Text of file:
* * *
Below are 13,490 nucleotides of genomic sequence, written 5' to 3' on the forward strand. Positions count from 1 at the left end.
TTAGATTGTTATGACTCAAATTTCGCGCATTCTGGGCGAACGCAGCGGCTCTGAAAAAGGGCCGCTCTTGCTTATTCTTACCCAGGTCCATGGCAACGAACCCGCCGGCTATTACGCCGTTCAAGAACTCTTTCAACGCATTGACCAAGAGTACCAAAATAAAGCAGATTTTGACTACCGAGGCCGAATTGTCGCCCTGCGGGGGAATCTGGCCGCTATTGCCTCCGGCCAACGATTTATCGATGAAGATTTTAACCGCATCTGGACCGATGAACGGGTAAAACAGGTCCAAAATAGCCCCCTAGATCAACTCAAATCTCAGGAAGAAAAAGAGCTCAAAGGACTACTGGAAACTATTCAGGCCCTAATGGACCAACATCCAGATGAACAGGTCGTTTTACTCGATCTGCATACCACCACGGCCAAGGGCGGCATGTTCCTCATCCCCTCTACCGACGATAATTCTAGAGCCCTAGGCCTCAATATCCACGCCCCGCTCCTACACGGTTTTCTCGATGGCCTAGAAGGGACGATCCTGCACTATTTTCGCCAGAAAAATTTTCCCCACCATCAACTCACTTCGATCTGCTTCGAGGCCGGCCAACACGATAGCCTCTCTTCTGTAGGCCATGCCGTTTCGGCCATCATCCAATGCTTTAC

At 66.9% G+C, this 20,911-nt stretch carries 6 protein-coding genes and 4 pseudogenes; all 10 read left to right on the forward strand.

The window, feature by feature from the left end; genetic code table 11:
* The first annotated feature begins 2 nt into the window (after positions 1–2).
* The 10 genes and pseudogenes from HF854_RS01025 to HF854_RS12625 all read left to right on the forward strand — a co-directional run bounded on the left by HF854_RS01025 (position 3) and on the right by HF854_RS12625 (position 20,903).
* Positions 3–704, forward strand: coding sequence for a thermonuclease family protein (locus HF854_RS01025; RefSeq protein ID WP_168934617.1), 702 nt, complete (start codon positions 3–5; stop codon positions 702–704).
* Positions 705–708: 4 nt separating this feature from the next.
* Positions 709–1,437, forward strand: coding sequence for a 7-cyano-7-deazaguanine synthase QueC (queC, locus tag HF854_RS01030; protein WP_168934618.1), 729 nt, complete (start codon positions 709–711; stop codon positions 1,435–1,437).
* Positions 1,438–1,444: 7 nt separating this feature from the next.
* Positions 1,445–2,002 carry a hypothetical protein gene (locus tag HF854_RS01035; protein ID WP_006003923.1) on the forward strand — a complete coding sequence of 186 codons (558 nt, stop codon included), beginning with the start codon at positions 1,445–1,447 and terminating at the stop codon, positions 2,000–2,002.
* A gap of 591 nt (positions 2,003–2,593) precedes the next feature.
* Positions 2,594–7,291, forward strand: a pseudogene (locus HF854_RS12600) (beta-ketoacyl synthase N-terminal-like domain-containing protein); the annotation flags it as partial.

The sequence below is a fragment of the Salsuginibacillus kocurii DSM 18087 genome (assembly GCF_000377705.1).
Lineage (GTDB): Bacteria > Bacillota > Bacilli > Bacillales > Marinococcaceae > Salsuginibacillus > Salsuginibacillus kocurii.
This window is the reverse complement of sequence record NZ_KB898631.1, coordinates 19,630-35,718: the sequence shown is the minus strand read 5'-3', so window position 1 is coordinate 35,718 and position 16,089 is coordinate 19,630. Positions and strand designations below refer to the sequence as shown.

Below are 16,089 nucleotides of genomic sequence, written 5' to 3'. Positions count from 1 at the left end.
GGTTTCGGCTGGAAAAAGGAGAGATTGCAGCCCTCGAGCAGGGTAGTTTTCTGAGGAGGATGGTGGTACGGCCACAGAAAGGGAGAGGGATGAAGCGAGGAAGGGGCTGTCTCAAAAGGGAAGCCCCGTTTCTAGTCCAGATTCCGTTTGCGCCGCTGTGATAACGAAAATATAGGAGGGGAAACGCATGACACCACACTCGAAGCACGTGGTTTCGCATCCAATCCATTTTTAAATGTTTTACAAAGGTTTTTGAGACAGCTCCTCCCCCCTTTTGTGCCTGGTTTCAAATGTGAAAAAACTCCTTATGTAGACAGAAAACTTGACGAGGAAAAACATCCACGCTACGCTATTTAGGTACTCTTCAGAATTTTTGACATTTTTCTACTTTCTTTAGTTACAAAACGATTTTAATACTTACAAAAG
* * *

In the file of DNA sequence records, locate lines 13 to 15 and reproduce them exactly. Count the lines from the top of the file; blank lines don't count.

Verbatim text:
* Positions 2,594–7,291, forward strand: a pseudogene (locus HF854_RS12600) (beta-ketoacyl synthase N-terminal-like domain-containing protein); the annotation flags it as partial.

The sequence below is a fragment of the Salsuginibacillus kocurii DSM 18087 genome (assembly GCF_000377705.1).
Lineage (GTDB): Bacteria > Bacillota > Bacilli > Bacillales > Marinococcaceae > Salsuginibacillus > Salsuginibacillus kocurii.